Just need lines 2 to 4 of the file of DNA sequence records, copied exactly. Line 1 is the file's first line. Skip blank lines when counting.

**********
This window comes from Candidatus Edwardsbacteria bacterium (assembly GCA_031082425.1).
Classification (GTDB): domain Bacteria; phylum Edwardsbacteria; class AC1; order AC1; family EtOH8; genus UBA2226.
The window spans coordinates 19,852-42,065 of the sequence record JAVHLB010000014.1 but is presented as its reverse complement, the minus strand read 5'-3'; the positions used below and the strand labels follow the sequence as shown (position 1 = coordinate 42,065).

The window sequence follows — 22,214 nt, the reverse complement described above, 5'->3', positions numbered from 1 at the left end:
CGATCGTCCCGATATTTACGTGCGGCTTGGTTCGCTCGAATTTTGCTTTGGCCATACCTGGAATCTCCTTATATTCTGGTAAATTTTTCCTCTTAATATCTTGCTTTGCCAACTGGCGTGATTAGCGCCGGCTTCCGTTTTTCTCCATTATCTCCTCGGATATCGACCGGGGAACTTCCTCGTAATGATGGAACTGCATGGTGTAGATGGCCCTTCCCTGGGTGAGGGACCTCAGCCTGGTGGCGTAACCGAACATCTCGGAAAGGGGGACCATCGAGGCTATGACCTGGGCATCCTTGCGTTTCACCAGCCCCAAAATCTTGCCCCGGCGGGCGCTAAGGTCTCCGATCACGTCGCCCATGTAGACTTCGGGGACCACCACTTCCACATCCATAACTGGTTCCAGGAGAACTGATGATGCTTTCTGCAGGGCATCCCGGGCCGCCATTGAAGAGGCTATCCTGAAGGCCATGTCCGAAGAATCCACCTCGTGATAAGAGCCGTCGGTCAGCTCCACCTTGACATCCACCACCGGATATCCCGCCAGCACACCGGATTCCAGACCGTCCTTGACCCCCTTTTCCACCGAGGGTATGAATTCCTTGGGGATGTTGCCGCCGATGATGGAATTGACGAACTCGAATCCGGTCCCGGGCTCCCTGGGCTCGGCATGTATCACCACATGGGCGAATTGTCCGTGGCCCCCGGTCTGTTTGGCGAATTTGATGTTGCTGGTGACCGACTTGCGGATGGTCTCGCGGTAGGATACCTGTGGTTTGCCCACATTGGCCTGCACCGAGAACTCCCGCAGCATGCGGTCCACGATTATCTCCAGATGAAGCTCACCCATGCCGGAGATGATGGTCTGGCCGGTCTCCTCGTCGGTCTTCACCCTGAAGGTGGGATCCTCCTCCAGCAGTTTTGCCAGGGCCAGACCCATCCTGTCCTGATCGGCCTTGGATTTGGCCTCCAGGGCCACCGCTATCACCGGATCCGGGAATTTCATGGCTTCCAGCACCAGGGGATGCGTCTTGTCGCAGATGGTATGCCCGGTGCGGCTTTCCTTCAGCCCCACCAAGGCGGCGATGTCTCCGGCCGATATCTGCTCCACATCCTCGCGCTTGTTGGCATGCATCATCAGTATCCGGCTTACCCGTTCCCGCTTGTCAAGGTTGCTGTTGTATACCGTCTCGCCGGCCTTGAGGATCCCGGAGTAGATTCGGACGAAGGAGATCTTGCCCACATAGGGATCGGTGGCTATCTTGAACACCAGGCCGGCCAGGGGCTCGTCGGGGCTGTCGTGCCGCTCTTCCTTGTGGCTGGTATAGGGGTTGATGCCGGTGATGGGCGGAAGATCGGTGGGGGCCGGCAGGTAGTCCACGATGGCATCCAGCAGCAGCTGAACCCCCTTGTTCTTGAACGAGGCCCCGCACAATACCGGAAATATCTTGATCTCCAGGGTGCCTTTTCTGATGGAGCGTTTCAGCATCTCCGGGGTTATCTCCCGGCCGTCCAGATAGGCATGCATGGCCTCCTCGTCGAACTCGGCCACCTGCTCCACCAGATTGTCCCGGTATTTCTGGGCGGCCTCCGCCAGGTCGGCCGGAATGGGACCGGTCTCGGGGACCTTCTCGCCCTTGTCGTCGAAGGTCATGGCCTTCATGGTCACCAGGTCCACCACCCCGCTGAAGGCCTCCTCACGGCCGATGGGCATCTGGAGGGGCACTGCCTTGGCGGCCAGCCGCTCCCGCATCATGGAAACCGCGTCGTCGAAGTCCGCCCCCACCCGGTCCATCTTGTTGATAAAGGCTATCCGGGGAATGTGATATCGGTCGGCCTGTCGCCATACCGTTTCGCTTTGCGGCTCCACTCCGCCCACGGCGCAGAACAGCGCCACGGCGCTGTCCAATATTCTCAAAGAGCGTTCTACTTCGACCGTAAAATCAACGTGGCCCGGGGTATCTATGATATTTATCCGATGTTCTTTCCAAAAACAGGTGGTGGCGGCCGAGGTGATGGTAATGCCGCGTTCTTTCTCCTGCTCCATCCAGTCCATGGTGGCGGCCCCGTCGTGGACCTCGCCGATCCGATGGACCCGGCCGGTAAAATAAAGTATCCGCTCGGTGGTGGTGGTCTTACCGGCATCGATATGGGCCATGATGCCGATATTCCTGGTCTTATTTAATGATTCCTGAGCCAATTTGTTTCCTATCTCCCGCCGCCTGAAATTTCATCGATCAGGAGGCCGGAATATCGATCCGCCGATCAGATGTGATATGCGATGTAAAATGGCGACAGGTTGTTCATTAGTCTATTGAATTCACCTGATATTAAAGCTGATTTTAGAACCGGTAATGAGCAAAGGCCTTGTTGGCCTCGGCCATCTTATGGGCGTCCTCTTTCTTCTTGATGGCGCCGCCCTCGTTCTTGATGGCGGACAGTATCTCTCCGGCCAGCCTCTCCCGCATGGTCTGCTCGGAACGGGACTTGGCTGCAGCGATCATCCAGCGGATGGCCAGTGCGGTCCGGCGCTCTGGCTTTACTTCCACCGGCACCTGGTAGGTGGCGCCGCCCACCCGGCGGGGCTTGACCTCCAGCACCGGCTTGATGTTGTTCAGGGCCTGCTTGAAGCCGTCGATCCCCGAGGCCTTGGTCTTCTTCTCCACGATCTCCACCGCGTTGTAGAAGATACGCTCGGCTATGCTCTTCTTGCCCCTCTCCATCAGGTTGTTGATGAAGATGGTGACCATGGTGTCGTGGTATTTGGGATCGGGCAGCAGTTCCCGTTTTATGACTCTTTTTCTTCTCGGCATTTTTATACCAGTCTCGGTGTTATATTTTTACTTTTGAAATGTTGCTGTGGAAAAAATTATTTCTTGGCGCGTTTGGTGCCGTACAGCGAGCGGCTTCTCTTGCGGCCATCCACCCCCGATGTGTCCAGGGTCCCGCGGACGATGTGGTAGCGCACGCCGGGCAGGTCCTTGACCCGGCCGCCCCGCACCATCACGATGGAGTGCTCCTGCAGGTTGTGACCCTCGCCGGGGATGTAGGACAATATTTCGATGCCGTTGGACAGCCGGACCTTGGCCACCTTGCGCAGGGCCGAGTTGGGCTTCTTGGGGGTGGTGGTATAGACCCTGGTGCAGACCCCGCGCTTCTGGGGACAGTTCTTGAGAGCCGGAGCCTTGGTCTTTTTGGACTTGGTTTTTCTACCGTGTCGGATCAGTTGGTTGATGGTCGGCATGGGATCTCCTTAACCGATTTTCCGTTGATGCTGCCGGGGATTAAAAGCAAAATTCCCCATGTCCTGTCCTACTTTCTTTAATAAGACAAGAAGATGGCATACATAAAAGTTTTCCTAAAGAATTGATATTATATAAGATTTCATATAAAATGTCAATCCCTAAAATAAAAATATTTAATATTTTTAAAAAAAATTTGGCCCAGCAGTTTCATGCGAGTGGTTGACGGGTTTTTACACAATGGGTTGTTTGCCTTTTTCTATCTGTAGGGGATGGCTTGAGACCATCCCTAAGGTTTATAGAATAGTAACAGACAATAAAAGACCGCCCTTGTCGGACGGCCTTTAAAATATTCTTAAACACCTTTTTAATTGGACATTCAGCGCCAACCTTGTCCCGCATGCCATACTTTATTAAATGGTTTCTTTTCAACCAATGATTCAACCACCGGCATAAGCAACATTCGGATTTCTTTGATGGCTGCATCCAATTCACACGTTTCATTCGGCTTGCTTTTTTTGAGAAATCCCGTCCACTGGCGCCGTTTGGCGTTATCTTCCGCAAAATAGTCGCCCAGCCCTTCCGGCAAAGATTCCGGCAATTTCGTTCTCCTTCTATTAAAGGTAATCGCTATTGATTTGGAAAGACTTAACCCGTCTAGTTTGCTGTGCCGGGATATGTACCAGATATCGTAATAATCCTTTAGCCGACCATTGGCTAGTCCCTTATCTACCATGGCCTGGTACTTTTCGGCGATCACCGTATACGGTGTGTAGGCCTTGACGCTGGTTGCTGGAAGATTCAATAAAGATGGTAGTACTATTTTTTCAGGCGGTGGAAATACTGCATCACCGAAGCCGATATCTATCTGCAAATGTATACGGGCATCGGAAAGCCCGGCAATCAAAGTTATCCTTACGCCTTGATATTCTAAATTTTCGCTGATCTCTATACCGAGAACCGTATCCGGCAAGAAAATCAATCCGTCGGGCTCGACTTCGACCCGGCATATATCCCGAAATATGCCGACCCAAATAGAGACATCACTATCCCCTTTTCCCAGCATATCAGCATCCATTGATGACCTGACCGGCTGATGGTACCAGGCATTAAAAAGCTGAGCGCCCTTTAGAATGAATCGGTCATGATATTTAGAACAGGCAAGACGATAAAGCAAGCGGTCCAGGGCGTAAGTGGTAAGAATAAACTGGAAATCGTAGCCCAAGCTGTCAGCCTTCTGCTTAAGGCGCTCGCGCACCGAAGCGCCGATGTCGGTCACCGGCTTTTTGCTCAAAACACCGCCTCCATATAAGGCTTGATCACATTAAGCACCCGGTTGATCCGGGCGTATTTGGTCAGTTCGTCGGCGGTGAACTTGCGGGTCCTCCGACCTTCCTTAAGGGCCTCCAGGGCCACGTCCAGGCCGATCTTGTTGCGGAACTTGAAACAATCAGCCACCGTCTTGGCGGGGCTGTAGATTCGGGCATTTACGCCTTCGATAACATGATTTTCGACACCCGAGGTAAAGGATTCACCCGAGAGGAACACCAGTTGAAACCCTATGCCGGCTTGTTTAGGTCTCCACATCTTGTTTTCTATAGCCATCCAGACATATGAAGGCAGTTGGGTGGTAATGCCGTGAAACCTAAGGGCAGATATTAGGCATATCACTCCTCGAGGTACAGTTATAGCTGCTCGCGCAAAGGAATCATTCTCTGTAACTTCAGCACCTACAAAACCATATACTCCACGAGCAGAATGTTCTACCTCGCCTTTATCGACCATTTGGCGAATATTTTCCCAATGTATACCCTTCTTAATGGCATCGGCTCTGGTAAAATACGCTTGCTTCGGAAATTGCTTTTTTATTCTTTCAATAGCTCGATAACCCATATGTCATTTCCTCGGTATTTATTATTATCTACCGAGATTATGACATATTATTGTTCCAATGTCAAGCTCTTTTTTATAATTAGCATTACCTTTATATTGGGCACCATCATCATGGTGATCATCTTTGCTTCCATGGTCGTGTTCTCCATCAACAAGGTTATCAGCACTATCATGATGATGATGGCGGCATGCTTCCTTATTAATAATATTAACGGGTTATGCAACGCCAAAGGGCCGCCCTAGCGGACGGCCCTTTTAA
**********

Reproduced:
Classification (GTDB): domain Bacteria; phylum Edwardsbacteria; class AC1; order AC1; family EtOH8; genus UBA2226.
The window spans coordinates 19,852-42,065 of the sequence record JAVHLB010000014.1 but is presented as its reverse complement, the minus strand read 5'-3'; the positions used below and the strand labels follow the sequence as shown (position 1 = coordinate 42,065).

The window sequence follows — 22,214 nt, the reverse complement described above, 5'->3', positions numbered from 1 at the left end: